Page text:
May 8, 2014 12:45 AM by Maddie Garrett
Heaps of scrap tires could be a thing of the past in Colorado, thanks to a new law Governor Hickenlooper is expected to sign Monday. The idea is to transition to an all-recycling scrap tire system. Between Colorado Springs and Pueblo sits one of the largest tire dumps in the state, and El Paso County is pleased with the bill that would close it in a few years, by 2018.
But Hanover Fire Protection District Chief Carl Tatum warns that completely closing the tire mono-fills could have unintended consequences. He said the reality is that not all scrap tires are going to get reused or recycled, and they need a safe place to go. He calls the tire mono-fills a necessary evil.
At the GCC Tire recycling facility, about 30 to 40 million scrap tires are sitting and waiting to be recycled. The facility also falls under Tatum's jurisdiction.
"We know we've got a solid site here that we can protect and we can manage it," he said of the tire dump.
In recent years, the tire dump has been cleaned up and made safer, under new management of GCC and with help from El Paso County and the Hanover Fire Protection District. The tires have been put into pits and separated by roads 40 feet wide to make them more defensible if a fire were to break out.
"It's on our radar, we know where it's at, we've got fire plans in place for it," said Tatum.
But for some El Paso County leaders and state lawmakers, that's not enough. They want to utilize all of the tires and get rid of the dump sites altogether. Jim Reid, Executive Director of El Paso County Public Services, said even with all of the precautions, the tires still pose a huge fire hazard.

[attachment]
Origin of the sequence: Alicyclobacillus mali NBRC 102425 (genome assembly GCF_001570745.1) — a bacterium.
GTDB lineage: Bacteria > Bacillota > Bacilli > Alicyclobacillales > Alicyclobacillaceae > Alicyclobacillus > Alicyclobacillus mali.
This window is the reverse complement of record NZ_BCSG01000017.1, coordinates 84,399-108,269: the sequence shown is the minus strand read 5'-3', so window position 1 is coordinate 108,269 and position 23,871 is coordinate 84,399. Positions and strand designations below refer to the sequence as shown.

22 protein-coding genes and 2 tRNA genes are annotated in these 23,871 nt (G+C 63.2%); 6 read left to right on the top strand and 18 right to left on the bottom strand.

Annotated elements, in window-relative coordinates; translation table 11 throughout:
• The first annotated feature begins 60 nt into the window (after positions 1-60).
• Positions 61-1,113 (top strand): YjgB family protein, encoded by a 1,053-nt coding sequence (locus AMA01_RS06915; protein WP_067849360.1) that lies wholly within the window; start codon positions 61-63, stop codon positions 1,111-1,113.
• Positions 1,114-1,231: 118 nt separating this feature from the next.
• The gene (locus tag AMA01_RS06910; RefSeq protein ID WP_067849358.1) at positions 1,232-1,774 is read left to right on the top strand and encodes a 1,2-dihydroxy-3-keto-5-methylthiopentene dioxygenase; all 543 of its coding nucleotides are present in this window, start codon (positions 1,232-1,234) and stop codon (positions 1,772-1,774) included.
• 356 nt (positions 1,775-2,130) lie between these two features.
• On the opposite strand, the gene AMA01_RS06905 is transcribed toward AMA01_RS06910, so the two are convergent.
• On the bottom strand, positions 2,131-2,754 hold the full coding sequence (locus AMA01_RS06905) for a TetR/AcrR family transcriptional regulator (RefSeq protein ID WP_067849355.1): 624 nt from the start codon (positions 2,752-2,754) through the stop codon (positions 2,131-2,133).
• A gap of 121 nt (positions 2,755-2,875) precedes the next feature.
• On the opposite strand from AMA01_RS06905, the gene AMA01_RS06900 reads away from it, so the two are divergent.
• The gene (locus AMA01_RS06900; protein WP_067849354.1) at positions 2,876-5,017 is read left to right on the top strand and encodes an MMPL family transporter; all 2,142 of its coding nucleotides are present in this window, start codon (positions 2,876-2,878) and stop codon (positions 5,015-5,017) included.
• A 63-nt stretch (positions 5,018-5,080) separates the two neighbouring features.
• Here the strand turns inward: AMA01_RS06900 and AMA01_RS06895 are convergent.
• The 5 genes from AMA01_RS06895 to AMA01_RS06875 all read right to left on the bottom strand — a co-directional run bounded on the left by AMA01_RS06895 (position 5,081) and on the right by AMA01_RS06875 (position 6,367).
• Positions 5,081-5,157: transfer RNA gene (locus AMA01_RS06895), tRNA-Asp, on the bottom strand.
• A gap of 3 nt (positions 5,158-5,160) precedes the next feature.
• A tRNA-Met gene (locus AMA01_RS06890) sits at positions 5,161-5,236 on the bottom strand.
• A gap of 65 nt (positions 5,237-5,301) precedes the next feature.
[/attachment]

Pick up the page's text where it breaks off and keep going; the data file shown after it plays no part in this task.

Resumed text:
"They're extremely toxic and dangerous and they're hard to put out once they're burning so you can imagine 30 million tires burning. that would burn for months," said Reid.
He's been working with lawmakers for years to get rid of the tire dumps. The deadline is now set for 2018.
"We want to clean the mono-fills up and clean the county up," said Reid. "The answer is not to bury them, we really want to utilize them."
That's what's happening. GCC manufactures cement, and as of two weeks ago, the company is able to use the tires for fuel to make cement.
"They burn hotter and cleaner than coal," Reid said about the tires.
But Tatum asks, what if demand for the tires runs out? What if the cement plant can't or doesn't use as many as they hope to?
"What are you going to do with the tires if there's no market for them?" He added.
The fear is that without a mono-fill to bring scrap tires to, more people might start dumping them illegally in fields. That creates an even bigger hazard for firefighters, who could come across the discarded tires while fighting a wildland fire. Tires burn for a long time at a very high temperature and are hard to put out.
"A lot of time you're putting firefighters at risk by just having them out in the middle of the field," Tatum explained.
Illegal dumping is nothing new, and it's hard to stop admitted Reid.
"You can certainly fine them for contributing to the haz-mat, but you have to catch them and that's the hard part," said Reid.
But the rubber has already hit the pavement at the GCC mono-fill. New tires coming in are recycle only, coming with a $1.50 fee each.
"The tires have to be recycled, have to be utilized," Reid said of the site.
Reid said it is unlikely that GCC alone will be able to use up all of the tires at the dump site by 2018, but the hope is that other companies will also cash in on the fuel source or use the scrap tires for sports field cover and construction material.
The bottom line is by 2018, tire dump sites will be shut down and the only place to take your tires will be to recycling facilities.
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